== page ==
Assistive technology aims to improve the ability of individuals with disabilities or impairments to live independent lives.
- Tracking devices and alarms, so that loved ones can be located and contacted easily in an emergency
- Medication reminders and pill dispensers programmed to give exact doses at the right times
- Smart devices that can perform actions in your home, using simple voice commands.
Assistive technology can help with:
Dementia and memory loss
- Embrace Epilepsy Watch (external link) - Smartwatch that instantly detects seizures and alerts relatives or carers when a seizure happens. The linked app also allows you to monitor possible seizure triggers, such as sleep, exercise and stress, to help you understand and better manage seizures.
- Epilepsy Anti-Suffocation Pillow (external link) - Made out of a special material which ensures that breathing won’t be restricted when a seizure happens at night. It reduces the risk of SUDEP (Sudden Unexpected Death in Epilepsy), meaning that you can sleep more soundly.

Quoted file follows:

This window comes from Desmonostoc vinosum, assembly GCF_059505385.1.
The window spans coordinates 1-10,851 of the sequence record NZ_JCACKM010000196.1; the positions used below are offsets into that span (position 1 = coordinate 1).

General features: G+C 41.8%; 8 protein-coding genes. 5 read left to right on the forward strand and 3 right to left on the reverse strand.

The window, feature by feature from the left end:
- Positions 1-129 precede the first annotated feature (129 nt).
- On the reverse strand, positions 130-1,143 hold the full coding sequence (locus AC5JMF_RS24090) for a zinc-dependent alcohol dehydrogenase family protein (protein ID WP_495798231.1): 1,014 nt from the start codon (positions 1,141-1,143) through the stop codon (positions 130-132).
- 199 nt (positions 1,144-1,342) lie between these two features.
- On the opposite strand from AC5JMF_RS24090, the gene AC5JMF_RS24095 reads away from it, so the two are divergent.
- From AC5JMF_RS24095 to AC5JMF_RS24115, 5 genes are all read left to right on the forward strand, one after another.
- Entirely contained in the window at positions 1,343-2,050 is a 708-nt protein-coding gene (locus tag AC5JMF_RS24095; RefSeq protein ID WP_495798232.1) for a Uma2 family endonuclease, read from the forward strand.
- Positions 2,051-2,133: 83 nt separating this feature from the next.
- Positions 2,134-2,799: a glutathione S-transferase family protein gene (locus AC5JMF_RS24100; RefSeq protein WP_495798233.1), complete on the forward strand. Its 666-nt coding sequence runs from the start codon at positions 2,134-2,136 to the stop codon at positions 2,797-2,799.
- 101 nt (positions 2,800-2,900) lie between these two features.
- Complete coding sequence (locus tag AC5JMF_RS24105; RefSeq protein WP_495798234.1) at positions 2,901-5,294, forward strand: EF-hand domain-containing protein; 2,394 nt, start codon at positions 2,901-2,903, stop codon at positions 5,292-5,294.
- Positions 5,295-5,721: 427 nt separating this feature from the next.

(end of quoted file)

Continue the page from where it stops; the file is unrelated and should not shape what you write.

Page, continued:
Health and wellbeing
- Amazon Echo (external link) - Switch on the lamp before getting out of bed, turn up the thermostat while reading in your favourite chair, or dim the lights from the couch to watch a film - all without lifting a finger, thanks to the Amazon Echo
- Stay Safe At Home Sensors (external link) - Wireless movement sensors to stick up around the house so you can see how active someone is and know if they suddenly stop moving about like they normally do.
- iSmart Wireless Home Security Alarm Package (external link) - Monitor and manage your doors and windows, and identify and monitor movement, all through these portable and wireless devices. If something isn’t right, you’re notified immediately on your smartphone and you can control the response.
People powered technology
There are a range of organisations that offer technology to help older people and those with long term needs to live more independently and with an improved quality of life, these include: